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Tianemen demo

Dr David Nicholl joins protestors outside the Chinese embassy in London marking the anniversary of an atrocity that still hasn’t been acknowledged by those responsible.

300 demonstrators gathered outside the Chinese embassy in London yesterday to mark the 19th anniversary of the Tiananmen Square massacre when hundreds of pro-democracy activists were killed by the Chinese authorities on June 4th 1989.

The demonstration was organised by Amnesty and had a sombre mood, in part, because of the sensitivities in relation to the recent Chinese earthquake.

With the Olympics only 2 months to go, the spotlight is very much on China and relatives and survivors of Tiananmen confirmed that the Chinese government has been extending its human rights abuses in preparation for the Olympics.

The cousin of one of the people who was killed in June 1989 confirmed that her aunt had been put under house arrest for a week for collecting signatures for a petition for an investigation into her son’s death.

Channel 4 news last night confirmed that China is detaining pro-democracy activists indefinitely as being “criminally insane” in a throwback to the worst days of the Soviet gulags.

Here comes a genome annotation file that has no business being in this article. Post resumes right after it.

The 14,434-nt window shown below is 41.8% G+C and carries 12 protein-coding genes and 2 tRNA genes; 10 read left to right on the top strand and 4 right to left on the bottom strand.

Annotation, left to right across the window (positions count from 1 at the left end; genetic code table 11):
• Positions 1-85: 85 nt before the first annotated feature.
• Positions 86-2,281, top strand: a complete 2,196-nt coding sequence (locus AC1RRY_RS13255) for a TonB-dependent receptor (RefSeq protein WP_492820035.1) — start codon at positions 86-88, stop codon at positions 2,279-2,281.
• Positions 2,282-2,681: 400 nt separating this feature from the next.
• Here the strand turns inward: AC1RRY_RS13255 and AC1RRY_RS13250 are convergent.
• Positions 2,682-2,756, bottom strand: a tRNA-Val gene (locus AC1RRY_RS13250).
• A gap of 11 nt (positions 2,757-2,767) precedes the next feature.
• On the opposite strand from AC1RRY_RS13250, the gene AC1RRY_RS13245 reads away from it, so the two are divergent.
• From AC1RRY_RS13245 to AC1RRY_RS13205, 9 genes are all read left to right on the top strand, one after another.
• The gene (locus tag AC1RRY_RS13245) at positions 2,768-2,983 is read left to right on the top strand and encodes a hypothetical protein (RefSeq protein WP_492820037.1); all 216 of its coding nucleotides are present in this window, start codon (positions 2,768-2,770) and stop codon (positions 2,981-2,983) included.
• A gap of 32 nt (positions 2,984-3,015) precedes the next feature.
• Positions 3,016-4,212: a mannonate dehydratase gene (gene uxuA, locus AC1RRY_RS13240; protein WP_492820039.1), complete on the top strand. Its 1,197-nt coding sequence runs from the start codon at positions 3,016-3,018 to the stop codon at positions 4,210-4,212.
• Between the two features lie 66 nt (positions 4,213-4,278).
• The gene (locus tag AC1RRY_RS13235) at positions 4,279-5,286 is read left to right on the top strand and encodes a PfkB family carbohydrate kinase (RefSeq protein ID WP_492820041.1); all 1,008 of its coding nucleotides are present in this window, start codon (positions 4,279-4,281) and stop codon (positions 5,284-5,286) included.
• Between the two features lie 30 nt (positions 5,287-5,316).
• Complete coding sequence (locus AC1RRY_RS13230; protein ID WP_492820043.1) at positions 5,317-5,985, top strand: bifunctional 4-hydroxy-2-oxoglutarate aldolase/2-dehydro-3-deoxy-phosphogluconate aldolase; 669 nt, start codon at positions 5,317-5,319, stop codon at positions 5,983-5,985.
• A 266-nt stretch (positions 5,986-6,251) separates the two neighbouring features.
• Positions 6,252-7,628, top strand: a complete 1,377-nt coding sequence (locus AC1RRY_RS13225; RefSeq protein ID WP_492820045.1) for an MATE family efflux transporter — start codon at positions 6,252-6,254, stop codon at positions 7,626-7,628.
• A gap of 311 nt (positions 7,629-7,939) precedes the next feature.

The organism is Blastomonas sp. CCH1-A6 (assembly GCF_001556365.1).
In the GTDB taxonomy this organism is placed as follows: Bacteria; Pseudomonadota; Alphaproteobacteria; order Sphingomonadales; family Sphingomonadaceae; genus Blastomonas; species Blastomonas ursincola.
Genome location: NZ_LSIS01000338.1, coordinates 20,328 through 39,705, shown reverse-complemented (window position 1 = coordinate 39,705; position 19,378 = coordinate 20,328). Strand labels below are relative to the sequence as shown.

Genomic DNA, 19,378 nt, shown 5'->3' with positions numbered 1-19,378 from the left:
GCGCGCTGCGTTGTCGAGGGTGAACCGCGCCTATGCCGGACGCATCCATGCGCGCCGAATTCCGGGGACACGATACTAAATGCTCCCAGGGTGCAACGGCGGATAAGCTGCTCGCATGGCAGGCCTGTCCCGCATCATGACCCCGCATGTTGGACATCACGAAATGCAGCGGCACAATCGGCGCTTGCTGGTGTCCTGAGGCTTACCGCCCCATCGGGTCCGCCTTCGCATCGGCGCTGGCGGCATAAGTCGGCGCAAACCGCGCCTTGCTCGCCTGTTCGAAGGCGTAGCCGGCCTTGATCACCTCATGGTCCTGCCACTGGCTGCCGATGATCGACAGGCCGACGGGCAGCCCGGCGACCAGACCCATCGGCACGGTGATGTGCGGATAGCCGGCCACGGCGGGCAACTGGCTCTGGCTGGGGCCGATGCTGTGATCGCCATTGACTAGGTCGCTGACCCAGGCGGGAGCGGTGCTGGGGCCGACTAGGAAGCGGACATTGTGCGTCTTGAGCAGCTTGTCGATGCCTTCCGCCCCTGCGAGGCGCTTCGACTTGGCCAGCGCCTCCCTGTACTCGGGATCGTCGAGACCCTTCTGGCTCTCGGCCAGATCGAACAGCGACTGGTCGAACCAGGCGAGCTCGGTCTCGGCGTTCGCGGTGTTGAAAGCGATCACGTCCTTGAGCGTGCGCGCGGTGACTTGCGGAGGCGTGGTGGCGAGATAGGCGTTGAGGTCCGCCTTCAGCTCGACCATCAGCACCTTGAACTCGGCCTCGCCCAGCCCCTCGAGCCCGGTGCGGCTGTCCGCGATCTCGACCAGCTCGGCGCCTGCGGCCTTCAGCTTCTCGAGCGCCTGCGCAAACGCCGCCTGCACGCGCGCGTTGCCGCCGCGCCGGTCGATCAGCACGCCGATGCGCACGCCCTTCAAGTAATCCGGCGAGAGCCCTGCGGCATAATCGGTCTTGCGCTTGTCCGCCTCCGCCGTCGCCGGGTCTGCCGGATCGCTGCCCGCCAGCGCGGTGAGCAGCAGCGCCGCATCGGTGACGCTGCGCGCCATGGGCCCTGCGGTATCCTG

At the end of the demonstration I was struck by how almost 20 years later, in spite of its huge economic growth, how little in China has changed, where Chinese people do not have the right of religious expression, a right to free speech, and, in many cases, do not have a right to a fair trial.

Fundamental rights which we take for granted in this country. No-one from the Chinese embassy was available for comment, but strangely they didn’t want to fly the Chinese flag outside the embassy today. Meanwhile in Tianamen square itself there were extra levels of security to ensure there was no disruption to the flag raising.

If there is a glimmer of hope, it has been the recent openness of the Chinese media in its reporting of the Sichuan earthquake, in contrast to the actions of the Burmese government over the recent typhoon disaster.

As the director of Amnesty, Kate Allen, stated at the demo, we need China to be as open with a man-made atrocity as they have been about a natural disaster.



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